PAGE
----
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La Senorita

Al Parker - July 26th, 2007
The year was 1980. A peanut farmer was in the White House, first-class stamps cost 15 cents each and Sony was riding high, thanks to its amazing new Walkman. And Traverse City was getting its first taste of real Mexican cuisine when La Senorita opened its doors on Garfield Road.
Jimmy Carter’s presidency is a distant, somewhat painful, memory. It now costs 41 cents to use snail mail and iPods are now the music machines of choice.
But La Senorita endures, thriving and expanding over the decades. “We’re six stores now – two in Traverse City, Petoskey, Mt. Pleasant, Gaylord and Lansing,” said regional manager Dave Scott.
La Senorita was the leader in bringing Mexican food to the Traverse City area. In the ensuing years, other eateries offering the cuisine have popped up, but La Senorita’s popularity has not waned.
About seven years ago, La Senorita’s founding family, the Kleinricherts, sold the company to Mexican Restaurants, Inc., based in Houston. That smooth transition has resulted in very few changes that La Senorita visitors would recognize.
The local management team retains control of the restaurants, including
the twice-a-year menu changes. Standard-ized recipes and menus mean that you can get the same high-quality La Senorita meals in Lansing that you can in Petoskey and Gaylord.
“Mexican has become mainstream now,” said Scott, with a smile. “But we were the first and we continue to do
very well.”

100 DISHES
Vital to La Senorita’s success has been its time-tested and tasty menu items. A quick count of the eatery’s current menu shows more than 100 different dishes, ranging from the classic Mexican items like fajitas, burritos and tacos to the more exotic, such as a seafood chimichanga filled with shrimp, cod and con queso.
Boasting the ‘best margaritas in town,’ the summer menu offers 22 flavorful blends of tequila and fruit juices, including peach, banana, strawberry, mango and Mexican sunset. Their premium margaritas are The Ultimate, Green Iguana, Blue Caribbean, Sangria Swirl, Red Rover and Loco Rita.
For those who choose to stay north of the border, there are also grilled chicken dinners, lightly battered cod dinners
and chicken strips with a variety of
dipping sauces.
“We’re always adding new foods,” explained marketing director Nancy Edginton. “It keeps the menu interesting.”
Scott, Edginton and company president Steve Arnot are all involved in researching and developing new menu items.
“We just printed new menus and didn’t raise any of the prices,” explained Scott, who noted that the price of cheese, for example, has risen 45 cents a pound over last year. That’s pretty impressive when you consider that each La Senorita restaurant goes through 300 to 400 pounds of cheese each week.
“Steve and I travel a lot and always search out Mexican restaurants,” added Scott. “Mexican cuisine is varied, depend-ing on the region of the country. You know, Mexican food from the coastal areas is seafood-based and very different from Mexican food from the central area which is more chili-based. We’re an authentic Mexican restaurant.”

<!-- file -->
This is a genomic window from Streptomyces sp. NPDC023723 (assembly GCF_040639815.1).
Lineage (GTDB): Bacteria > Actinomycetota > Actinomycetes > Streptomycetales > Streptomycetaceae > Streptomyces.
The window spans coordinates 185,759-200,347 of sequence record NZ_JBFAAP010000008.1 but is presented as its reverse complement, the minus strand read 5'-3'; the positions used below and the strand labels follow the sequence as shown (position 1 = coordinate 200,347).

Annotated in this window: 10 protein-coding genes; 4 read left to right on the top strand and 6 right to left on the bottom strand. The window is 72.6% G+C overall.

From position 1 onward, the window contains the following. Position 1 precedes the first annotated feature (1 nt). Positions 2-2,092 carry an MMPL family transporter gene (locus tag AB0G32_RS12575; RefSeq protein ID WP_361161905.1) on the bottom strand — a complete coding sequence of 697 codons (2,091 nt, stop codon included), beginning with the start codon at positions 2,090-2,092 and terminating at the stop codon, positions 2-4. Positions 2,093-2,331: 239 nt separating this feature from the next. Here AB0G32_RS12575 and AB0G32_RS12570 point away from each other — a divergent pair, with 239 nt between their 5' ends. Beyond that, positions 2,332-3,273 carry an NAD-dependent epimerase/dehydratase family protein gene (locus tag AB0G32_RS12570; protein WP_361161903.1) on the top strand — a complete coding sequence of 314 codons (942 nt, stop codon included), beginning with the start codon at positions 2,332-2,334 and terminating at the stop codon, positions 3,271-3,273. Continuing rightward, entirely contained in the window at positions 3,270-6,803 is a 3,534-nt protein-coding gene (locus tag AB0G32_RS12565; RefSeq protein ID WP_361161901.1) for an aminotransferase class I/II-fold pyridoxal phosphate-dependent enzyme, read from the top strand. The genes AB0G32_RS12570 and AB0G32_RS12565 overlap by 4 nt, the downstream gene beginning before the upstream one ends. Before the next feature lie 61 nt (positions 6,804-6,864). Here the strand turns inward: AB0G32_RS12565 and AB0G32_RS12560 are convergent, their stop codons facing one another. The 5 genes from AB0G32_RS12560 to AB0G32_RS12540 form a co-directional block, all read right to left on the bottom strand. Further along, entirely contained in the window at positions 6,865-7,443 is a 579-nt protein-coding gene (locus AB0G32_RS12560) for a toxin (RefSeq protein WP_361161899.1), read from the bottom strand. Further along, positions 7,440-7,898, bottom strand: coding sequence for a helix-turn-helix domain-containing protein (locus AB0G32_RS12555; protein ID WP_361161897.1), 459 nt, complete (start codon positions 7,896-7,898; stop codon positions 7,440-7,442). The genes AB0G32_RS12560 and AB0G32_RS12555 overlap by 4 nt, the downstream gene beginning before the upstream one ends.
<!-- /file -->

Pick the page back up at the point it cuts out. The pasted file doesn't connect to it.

While La Senorita officials are always looking for new dishes, they won’t eliminate longtime standards. “We don’t want our customers to miss their old favorites,” explained Arnot.

PROMOS
Over the years, La Senorita has become noted for its promotions and food specials. Each Sunday is Little Amigo’s Day, when most entrees for youngsters 12 and under are only 99 cents. Children under 12 can also enroll in the Sombrero Sam birthday club and receive a complimentary meal for their birthday. They also receive other mailings through out the year.
For those over 60, there is a Senior VIP club and they also receive a complimentary meal for their birthday. Seniors can also receive a card that allows them a 10 percent discount at every visit.
Every April, the eateries offer a hefty four-pound burrito, The Big Juan, chicken or beef behemoth. “It’s a fun thing,” said Scott, who came up with The Big Juan a few years ago. “Anyone who orders one gets a t-shirt, whether they finish it or not. One person ate two at one sitting.”
Each October the restaurants run a scratch-off promotion with the grand prize a trip to Mexico.
A big part of La Senorita’s success can be credited to its staff, which ranges from 400 to 500 employees at the six sites, according to Edginton.
“A lot of our people have been with us for years,” she explained. “But we also take a lot of kids for their first jobs. We always have because we believe that’s part of being a community. We take kids and train them and many of them stay with us for a long time.”
Longevity is a hallmark of the manage-ment team, too. Arnot has been with the company for 27 years, starting as the gen-eral manager of the Garfield Road eatery. Scott has 20 years with La Senorita,
while Edginton has been with the company for a decade.
La Senorita is proud of its contributions to the communities that support the restaurants. They fund-raising programs for non-profit organizations where the organization sells $5 La Senorita gift certificates and get to keep $2.50 for each certificate sold.
Restaurant employees do payroll deductions and the company adds funds to an annual Adopt-a-Family program. Each year at Christmas more than $14,000 is raised to aid less fortunate families. La Senorita also donates thousands of dollars in gift certificates to area organizations holding fundraising events. Each November, La Senorita gives turkeys to local organizations to provide Thanksgiving dinners, and has also contributed meals to area soup kitchens.
“The management here realizes how important our people are,” said Arnot. “Whether they work two days a week or five days a week, our staff is very
important to the success of La Senorita. We’re six stores, but we’re all very community based.”
 
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